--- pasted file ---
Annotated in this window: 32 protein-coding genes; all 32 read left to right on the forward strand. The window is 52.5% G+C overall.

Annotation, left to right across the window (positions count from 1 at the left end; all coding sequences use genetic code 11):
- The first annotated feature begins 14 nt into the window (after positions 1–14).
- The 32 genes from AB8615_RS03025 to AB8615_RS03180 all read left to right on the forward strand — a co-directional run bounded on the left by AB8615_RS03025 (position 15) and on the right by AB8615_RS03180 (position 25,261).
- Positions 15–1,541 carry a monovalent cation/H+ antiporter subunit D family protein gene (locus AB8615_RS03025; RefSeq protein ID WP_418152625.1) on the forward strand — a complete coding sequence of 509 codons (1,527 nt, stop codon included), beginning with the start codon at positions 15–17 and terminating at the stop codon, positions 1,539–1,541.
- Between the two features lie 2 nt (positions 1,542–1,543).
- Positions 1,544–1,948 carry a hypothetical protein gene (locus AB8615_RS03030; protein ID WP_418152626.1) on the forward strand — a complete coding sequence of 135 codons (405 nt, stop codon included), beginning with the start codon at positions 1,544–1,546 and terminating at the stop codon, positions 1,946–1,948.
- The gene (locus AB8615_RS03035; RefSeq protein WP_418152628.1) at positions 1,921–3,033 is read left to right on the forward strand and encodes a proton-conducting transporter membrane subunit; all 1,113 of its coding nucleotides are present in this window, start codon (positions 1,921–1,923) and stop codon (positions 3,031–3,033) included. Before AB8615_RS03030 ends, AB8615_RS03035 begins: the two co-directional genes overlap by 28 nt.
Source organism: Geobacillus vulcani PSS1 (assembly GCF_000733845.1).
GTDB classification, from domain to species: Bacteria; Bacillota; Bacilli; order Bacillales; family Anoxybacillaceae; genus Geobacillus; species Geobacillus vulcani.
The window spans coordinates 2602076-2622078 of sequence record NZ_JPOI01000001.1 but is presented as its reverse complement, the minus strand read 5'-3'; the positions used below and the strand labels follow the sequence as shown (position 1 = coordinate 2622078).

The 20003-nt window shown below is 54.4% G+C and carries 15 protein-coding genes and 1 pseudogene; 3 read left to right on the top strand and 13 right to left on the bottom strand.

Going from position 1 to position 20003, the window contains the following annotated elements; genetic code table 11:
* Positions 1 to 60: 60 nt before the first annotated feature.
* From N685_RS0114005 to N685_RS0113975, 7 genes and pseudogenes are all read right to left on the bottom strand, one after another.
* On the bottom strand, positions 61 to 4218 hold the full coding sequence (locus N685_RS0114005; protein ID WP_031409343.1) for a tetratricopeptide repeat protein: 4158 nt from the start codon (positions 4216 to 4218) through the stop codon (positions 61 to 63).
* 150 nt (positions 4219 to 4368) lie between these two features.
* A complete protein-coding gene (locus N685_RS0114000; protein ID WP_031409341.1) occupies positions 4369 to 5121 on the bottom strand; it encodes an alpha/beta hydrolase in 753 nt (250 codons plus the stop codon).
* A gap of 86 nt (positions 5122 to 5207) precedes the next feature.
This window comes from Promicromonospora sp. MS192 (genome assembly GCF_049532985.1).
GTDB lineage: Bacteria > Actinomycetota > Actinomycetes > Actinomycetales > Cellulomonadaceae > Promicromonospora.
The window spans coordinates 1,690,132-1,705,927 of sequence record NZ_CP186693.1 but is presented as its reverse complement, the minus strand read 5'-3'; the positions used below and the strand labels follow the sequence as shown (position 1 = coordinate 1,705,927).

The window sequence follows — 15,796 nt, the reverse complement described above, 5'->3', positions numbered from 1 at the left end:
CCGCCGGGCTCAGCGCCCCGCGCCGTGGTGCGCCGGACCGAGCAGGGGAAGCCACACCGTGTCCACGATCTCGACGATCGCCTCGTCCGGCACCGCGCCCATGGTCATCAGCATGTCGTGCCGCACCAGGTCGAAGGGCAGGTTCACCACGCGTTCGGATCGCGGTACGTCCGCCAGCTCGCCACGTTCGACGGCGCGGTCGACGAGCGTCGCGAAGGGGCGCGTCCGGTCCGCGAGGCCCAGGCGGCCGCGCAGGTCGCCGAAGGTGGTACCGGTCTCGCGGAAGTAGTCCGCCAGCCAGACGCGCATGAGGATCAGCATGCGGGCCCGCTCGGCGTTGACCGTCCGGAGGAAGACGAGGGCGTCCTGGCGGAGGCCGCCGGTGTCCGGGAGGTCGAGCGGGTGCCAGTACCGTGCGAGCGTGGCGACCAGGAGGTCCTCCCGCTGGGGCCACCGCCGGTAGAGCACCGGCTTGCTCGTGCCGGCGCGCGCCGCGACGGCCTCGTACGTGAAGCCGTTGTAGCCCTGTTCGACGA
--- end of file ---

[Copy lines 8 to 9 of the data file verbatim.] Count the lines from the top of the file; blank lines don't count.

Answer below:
- The gene (locus AB8615_RS03035; RefSeq protein WP_418152628.1) at positions 1,921–3,033 is read left to right on the forward strand and encodes a proton-conducting transporter membrane subunit; all 1,113 of its coding nucleotides are present in this window, start codon (positions 1,921–1,923) and stop codon (positions 3,031–3,033) included. Before AB8615_RS03030 ends, AB8615_RS03035 begins: the two co-directional genes overlap by 28 nt.
Source organism: Geobacillus vulcani PSS1 (assembly GCF_000733845.1).